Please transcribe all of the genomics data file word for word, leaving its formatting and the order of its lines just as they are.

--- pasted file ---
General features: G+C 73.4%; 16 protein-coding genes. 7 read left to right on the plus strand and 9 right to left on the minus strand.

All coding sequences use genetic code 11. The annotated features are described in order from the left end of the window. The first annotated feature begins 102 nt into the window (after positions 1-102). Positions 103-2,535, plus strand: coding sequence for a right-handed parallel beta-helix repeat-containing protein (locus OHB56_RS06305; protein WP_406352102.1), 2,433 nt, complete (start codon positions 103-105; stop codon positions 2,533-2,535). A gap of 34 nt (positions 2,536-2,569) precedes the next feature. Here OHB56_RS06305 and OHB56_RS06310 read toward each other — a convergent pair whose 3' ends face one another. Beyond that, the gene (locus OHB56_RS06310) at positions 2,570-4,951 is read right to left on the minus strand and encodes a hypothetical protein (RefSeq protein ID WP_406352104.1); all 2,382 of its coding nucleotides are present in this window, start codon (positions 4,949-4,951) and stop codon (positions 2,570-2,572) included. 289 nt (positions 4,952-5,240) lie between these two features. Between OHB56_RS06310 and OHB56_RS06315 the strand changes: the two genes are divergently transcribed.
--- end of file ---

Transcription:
General features: G+C 73.4%; 16 protein-coding genes. 7 read left to right on the plus strand and 9 right to left on the minus strand.

All coding sequences use genetic code 11. The annotated features are described in order from the left end of the window. The first annotated feature begins 102 nt into the window (after positions 1-102). Positions 103-2,535, plus strand: coding sequence for a right-handed parallel beta-helix repeat-containing protein (locus OHB56_RS06305; protein WP_406352102.1), 2,433 nt, complete (start codon positions 103-105; stop codon positions 2,533-2,535). A gap of 34 nt (positions 2,536-2,569) precedes the next feature. Here OHB56_RS06305 and OHB56_RS06310 read toward each other — a convergent pair whose 3' ends face one another. Beyond that, the gene (locus OHB56_RS06310) at positions 2,570-4,951 is read right to left on the minus strand and encodes a hypothetical protein (RefSeq protein ID WP_406352104.1); all 2,382 of its coding nucleotides are present in this window, start codon (positions 4,949-4,951) and stop codon (positions 2,570-2,572) included. 289 nt (positions 4,952-5,240) lie between these two features. Between OHB56_RS06310 and OHB56_RS06315 the strand changes: the two genes are divergently transcribed.